Managing Your Energy vs. Managing Your Time
Have you ever had one of those days where you felt on point? You were motivated to start your day, contributed ideas to move a project forward at work, connected with friends and family, took your dog for a walk, baked cupcakes, read a great book, had a delicious dinner, and went to bed happy and pleasantly tired. Or maybe your day started with good intentions and took a detour by 8:30 am. Truthfully, I've had both kinds of days along with everything in between. But I feel the best when my days are more like the first example. It's not that I've gotten everything done on my to-do list, but that I have balance throughout all parts of my life and connected with things that are important to me.
I recently found the work of Tony Schwartz, Jean Gomes, and Catherine McCarthy, authors of the book The Way We're Working Isn't Working. Through their research, they discovered that people work best when they pay attention to these four areas of their lives: physical, mental, emotional, and spiritual. The authors call these "four separate but related sources of energy". As I look at my perfect day, it is a result of using and replenishing all four of these buckets.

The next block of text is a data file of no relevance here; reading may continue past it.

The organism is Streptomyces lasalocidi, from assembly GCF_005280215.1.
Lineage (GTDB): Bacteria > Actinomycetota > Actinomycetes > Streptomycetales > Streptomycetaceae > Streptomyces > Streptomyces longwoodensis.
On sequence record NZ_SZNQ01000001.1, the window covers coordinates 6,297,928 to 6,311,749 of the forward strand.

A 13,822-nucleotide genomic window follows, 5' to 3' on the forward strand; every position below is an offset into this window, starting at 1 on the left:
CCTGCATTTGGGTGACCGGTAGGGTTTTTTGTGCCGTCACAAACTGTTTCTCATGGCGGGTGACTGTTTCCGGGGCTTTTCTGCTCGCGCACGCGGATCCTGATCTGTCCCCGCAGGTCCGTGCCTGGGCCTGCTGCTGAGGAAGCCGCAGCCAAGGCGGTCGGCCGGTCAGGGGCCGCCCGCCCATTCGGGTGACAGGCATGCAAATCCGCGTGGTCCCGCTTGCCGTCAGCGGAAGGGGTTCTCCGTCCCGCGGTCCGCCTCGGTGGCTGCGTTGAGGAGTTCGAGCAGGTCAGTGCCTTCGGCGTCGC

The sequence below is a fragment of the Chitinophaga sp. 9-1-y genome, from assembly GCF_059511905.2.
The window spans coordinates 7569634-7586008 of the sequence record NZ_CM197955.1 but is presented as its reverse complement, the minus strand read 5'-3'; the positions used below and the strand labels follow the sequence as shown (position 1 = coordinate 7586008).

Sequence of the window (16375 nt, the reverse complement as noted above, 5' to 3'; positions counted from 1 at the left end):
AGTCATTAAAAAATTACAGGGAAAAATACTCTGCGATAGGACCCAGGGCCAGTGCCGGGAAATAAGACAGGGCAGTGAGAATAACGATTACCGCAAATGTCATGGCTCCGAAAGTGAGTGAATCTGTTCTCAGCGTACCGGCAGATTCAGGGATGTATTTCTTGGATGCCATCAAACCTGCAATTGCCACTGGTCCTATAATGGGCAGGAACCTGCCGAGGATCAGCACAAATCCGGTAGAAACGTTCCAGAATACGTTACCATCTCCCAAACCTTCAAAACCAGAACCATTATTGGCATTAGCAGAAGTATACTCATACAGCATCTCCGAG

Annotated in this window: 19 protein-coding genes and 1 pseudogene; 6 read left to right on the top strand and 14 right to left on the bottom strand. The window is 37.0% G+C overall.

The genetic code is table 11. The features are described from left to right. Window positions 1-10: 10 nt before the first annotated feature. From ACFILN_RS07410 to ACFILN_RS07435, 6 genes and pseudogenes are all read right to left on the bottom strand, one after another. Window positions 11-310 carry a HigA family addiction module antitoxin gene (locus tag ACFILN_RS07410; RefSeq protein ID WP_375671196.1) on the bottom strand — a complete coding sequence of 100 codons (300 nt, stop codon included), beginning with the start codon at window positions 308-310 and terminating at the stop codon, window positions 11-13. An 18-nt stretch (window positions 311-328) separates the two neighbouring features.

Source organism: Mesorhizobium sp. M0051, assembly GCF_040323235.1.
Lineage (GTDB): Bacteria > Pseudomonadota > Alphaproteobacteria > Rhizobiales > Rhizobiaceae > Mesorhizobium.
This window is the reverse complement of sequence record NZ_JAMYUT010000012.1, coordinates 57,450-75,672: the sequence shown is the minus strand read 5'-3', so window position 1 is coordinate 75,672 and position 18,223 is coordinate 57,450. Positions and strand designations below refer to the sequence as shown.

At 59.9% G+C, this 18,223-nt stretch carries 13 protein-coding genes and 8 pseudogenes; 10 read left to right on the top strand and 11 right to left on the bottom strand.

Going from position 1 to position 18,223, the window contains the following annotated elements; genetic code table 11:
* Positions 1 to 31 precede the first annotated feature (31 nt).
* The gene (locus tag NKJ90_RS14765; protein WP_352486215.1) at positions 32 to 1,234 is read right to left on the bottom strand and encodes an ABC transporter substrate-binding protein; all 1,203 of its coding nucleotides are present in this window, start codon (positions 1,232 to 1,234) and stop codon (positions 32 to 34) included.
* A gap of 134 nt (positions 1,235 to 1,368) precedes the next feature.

Productivity isn't a virtue, it's a means to an end. It's only virtuous if the end is worthy. Adam Grant, an organizational psychologist at Wharton
It seems that busy-ness has a certain status attached to it. We have a finite amount of hours in any given day, but energy is renewable. According to Tony Schwartz & Jim Lohr in their book The Power of Full Engagement: Managing Energy, Not Time, Is the Key to High Performance and Personal Renewal: "Performance, health, and happiness are grounded in the skillful management of energy. The number of hours in a day is fixed, but the quantity and quality of energy available to us are not. It is our most precious resource. The more we take responsibility for the energy we bring to the world, the more empowered and productive we become."
Let's take a look at the four energy buckets and how we can replenish them.